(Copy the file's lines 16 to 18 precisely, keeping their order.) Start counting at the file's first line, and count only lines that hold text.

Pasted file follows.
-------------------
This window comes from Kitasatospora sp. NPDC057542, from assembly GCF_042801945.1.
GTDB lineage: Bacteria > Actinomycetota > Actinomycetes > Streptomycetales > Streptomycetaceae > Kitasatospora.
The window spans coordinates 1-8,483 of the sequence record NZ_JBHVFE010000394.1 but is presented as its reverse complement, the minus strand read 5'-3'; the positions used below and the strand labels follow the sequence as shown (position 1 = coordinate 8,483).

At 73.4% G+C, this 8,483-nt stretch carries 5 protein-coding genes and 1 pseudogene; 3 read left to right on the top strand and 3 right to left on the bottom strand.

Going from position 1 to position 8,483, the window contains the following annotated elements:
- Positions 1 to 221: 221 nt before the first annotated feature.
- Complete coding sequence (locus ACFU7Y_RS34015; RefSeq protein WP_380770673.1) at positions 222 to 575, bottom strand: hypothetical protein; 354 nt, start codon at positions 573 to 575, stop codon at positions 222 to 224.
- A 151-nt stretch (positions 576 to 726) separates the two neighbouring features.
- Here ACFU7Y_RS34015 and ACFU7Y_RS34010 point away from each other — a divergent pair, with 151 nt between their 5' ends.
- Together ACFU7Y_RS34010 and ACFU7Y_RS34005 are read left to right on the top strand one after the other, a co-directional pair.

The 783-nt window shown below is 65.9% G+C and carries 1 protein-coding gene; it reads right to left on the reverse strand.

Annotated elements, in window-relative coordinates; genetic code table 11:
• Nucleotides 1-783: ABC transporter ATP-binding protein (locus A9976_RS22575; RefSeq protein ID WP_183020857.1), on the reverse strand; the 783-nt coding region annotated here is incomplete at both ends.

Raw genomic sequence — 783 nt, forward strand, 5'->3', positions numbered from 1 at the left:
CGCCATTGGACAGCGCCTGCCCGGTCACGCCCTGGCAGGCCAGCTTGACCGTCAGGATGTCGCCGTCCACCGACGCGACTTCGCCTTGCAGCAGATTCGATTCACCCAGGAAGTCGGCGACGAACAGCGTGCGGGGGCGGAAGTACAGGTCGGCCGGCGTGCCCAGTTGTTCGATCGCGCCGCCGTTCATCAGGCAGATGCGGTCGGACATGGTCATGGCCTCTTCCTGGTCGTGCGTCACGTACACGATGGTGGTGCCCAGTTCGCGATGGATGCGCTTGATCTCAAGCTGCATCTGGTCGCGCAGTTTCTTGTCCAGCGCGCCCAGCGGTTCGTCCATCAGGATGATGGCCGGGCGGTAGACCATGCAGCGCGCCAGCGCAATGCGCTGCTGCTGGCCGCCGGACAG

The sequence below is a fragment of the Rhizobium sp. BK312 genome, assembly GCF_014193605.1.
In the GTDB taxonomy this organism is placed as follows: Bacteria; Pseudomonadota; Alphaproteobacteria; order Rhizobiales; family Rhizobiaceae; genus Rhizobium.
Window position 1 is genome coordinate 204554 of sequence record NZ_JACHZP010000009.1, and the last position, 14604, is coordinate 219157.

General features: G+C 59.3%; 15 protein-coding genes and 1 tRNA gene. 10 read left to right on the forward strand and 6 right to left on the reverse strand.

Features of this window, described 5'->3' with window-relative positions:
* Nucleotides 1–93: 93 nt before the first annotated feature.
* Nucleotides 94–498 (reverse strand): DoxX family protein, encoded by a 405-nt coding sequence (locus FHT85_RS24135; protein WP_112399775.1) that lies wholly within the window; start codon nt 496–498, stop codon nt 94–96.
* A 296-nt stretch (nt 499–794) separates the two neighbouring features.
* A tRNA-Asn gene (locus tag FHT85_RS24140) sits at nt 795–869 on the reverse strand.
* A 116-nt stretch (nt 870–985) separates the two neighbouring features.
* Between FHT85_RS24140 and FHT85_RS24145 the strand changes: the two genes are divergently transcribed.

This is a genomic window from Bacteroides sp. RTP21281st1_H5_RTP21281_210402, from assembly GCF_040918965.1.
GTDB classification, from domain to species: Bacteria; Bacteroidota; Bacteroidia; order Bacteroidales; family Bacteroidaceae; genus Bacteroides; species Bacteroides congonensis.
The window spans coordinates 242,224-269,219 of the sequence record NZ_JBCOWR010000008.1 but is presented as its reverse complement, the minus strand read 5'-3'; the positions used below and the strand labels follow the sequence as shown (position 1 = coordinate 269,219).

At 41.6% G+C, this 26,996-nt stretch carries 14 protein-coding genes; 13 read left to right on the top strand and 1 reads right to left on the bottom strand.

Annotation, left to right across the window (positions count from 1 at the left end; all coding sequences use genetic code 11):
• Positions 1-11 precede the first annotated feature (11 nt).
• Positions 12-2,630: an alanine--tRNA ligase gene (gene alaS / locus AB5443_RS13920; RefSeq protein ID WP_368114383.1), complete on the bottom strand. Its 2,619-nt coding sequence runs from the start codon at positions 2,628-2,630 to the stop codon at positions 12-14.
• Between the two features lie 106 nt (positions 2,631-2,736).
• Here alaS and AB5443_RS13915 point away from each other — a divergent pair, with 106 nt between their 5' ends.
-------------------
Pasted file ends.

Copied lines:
The sequence below is a fragment of the Rhizobium sp. BK312 genome, assembly GCF_014193605.1.
In the GTDB taxonomy this organism is placed as follows: Bacteria; Pseudomonadota; Alphaproteobacteria; order Rhizobiales; family Rhizobiaceae; genus Rhizobium.
Window position 1 is genome coordinate 204554 of sequence record NZ_JACHZP010000009.1, and the last position, 14604, is coordinate 219157.